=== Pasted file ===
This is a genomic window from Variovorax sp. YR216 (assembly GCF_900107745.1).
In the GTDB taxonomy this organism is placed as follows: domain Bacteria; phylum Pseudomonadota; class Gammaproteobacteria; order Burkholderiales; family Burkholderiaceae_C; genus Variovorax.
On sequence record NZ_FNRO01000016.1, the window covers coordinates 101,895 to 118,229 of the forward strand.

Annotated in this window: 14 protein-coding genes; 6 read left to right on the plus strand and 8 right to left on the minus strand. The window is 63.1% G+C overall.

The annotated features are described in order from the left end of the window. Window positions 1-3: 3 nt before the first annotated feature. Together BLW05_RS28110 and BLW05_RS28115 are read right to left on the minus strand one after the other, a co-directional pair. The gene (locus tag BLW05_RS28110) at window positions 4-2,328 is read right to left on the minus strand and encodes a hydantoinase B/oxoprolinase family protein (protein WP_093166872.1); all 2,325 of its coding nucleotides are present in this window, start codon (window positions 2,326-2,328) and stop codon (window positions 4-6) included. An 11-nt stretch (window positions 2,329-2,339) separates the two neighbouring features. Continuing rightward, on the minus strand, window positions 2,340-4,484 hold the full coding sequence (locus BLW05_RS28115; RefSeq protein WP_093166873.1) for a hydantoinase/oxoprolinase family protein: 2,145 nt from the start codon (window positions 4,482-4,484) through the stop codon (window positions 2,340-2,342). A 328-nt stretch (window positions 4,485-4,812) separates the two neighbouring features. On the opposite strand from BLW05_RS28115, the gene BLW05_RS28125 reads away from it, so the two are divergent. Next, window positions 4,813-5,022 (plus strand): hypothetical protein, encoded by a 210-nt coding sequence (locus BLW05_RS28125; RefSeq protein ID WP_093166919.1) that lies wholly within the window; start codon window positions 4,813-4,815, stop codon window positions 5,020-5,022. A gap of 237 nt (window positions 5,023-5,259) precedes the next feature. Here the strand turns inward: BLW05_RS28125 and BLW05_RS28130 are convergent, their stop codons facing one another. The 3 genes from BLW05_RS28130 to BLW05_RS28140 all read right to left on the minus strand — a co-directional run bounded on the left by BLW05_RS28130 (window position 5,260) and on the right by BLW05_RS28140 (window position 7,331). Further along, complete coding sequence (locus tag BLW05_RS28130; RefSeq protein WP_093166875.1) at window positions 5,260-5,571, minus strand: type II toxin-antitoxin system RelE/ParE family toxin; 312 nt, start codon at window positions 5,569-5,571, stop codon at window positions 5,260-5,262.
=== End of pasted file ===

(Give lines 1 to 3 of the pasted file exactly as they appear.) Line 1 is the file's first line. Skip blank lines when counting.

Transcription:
This is a genomic window from Variovorax sp. YR216 (assembly GCF_900107745.1).
In the GTDB taxonomy this organism is placed as follows: domain Bacteria; phylum Pseudomonadota; class Gammaproteobacteria; order Burkholderiales; family Burkholderiaceae_C; genus Variovorax.
On sequence record NZ_FNRO01000016.1, the window covers coordinates 101,895 to 118,229 of the forward strand.